For Immediate Release
Whooping Cough Cases Rise in Greene County
The health department is seeing a rise in cases of pertussis, or whooping cough. While the number of cases is not especially large, any such spike is notable because of the highly contagious nature of the disease. The situation is compounded by an alarming lack of immunizations among infants in these recent cases.
The department has confirmed four cases in recent weeks. Three of the four cases were infants under a year old. The fourth was an adult.
Pertussis is a highly contagious, bacterial disease marked by severe, uncontrollable coughing that makes it difficult to breathe. A coughing fit is often followed by a deep inhalation that has a distinctive "whoop" sound. Infants and young children are at the highest risk of life-threatening consequences. More than half of infants younger than 1 year of age who get the disease must be hospitalized. Of those infants who are hospitalized for pertussis, about one in five will get pneumonia and about one in 100 will die, according to the Centers for Disease Control and Prevention.
Pertussis is spread through airborne droplets and respiratory secretions to those in close contact with the case, like household members. Symptoms begin with cold or flu-like symptoms that progress into severe coughing that can last for months. The incubation period for pertussis is six to 21 days.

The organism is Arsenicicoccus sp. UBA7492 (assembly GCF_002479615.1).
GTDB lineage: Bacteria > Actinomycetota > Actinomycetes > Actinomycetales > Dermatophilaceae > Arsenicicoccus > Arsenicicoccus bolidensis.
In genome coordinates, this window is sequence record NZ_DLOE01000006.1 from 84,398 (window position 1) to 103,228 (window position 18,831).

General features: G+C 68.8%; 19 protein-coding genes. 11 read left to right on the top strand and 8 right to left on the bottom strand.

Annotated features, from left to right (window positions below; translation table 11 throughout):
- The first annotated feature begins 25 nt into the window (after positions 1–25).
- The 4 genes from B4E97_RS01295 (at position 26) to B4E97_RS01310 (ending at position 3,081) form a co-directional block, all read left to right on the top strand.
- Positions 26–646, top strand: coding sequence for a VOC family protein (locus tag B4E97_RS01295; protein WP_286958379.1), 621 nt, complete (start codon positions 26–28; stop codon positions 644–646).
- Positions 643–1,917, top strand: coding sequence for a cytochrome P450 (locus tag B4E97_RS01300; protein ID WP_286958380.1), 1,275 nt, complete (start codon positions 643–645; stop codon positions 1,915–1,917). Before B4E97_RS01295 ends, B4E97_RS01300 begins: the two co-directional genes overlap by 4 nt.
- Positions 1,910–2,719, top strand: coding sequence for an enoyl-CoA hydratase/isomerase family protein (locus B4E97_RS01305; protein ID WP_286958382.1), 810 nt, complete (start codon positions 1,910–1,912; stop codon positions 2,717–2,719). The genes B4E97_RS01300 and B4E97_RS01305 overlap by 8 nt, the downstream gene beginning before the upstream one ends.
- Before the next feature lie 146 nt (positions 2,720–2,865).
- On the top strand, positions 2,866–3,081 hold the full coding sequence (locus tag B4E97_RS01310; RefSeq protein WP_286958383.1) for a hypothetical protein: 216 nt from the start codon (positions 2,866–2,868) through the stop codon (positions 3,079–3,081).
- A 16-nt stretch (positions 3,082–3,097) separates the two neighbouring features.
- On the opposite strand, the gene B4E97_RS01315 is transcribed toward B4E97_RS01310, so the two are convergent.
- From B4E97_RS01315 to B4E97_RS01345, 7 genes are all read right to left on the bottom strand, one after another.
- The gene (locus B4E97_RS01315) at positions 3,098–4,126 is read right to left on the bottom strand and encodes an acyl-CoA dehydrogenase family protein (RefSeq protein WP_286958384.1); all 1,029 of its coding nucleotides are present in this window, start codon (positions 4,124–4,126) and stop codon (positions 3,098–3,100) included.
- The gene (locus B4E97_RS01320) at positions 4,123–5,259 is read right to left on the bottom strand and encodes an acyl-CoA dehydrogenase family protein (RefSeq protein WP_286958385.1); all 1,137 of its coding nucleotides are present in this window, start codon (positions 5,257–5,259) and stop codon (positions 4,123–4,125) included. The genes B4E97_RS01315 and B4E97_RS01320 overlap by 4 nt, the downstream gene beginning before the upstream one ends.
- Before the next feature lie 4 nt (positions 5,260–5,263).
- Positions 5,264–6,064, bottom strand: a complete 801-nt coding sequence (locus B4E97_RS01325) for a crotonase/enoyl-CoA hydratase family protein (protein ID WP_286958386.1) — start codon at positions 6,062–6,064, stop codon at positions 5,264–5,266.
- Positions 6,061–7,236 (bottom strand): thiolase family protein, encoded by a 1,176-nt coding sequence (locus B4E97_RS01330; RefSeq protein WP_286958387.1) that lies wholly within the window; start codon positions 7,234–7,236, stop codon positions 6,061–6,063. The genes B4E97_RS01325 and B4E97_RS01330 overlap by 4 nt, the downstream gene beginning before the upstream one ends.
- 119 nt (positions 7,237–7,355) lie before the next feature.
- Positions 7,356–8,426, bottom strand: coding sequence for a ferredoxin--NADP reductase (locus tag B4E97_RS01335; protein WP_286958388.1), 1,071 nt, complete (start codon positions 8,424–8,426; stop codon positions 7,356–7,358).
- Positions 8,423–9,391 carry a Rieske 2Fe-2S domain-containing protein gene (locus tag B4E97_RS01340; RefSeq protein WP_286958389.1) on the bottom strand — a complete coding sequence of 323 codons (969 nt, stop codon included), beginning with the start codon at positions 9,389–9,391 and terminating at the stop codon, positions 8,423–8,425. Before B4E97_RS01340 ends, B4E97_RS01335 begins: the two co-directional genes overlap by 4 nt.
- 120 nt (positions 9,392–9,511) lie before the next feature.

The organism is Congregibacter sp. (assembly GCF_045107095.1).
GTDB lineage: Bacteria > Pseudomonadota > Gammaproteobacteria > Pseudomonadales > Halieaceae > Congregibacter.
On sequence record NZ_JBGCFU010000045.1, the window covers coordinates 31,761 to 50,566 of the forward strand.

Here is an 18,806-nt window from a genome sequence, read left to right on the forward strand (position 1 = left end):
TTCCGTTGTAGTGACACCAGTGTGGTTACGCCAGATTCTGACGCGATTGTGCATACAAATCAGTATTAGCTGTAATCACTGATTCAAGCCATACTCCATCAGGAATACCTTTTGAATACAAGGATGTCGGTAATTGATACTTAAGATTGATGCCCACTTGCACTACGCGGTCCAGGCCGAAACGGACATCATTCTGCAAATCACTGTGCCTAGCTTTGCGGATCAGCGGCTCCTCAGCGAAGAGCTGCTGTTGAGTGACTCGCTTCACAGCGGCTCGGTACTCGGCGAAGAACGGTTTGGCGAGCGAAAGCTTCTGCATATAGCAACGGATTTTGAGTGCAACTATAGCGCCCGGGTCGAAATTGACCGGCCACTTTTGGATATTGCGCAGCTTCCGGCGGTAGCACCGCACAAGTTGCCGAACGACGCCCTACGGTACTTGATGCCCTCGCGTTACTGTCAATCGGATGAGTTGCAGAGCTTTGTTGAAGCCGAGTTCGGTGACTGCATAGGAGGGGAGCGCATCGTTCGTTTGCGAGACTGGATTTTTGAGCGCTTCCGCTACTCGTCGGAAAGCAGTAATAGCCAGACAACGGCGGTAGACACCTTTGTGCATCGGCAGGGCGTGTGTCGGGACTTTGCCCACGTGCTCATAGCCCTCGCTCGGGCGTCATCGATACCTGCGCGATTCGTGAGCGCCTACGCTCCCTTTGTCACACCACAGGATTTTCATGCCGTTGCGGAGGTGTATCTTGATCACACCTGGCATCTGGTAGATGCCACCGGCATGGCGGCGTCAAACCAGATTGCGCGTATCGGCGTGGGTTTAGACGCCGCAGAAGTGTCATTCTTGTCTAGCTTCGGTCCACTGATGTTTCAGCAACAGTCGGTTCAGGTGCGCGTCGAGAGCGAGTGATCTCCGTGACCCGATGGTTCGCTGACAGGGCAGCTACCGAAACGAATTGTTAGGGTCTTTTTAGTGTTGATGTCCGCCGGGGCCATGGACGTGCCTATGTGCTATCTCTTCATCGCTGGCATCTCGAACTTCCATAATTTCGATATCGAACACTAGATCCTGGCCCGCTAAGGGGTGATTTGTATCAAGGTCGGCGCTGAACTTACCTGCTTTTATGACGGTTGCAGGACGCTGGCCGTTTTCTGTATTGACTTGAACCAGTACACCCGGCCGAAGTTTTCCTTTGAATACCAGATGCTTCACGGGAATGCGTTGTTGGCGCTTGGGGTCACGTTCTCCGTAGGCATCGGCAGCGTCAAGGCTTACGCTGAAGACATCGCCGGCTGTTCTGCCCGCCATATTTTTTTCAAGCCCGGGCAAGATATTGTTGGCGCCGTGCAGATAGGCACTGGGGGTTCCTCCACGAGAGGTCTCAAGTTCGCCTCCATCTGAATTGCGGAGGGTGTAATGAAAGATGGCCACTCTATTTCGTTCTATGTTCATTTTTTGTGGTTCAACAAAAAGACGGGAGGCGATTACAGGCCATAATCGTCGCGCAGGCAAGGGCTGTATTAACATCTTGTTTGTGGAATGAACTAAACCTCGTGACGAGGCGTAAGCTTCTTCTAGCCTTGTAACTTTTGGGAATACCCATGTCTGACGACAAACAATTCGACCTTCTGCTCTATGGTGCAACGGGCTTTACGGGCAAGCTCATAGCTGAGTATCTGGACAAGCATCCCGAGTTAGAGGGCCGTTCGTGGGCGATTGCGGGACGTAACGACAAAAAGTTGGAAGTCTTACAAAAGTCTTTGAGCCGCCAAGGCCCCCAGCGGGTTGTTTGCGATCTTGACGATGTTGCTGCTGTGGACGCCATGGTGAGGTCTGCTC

Pertussis can be treated with an antibiotic. In addition, those with close contact to a case should be given an antibiotic to prevent disease ¿ even if they are not exhibiting symptoms. This is because of the long incubation period and the potential severity of symptoms.
The best prevention is vaccination. Children should receive five doses: at 2, 4, 6 and 15-18 months, and at 4-6 years of age. Pre-teens, teens and adults should receive a booster of TDAP (tetanus, diphtheria and pertussis). Those adults who are in close contact with infants are strongly encouraged to do so. Contact your healthcare provider to find out about vaccine availability. Shots are also available at the health department's Westside Public Health Center. Call (417) 874-1220 for more information.
Choosing not to immunize children puts not only your child at risk, but anyone the child comes into contact with at home, school, daycare, a doctor's office or elsewhere. The risk is real. Cases of vaccine-preventable diseases are on the rise nationally, with outbreaks of pertussis in California, Ohio and Michigan in recent years, according to the CDC. California saw a high of 9,000 cases in 2010 ¿ the highest number in 63 years ¿ with 10 infant deaths from the disease. A focus on awareness and a stronger push for vaccinations helped bring that number down to 3,000 cases in 2011 with zero deaths. Still, those numbers are considered high for a disease that is largely preventable by immunization.
In 2009 the state of Missouri saw an 80.9 percent increase in pertussis cases compared to the 5-year median, and southwest Missouri saw a 200 percent increase above the 5-year median.
"The growing trend of parents choosing not to get their children vaccinated is very troubling," said Kevin Gipson, Director of Health.
A video from the Mayo Clinic gives some further background on pertussis, including what the distinctive "whooping" sounds like: www.youtube.com/watch?v=l5SHtdczSBc
For more information, contact: Mike Brothers, Public Information Administrator, (417) 874-1205.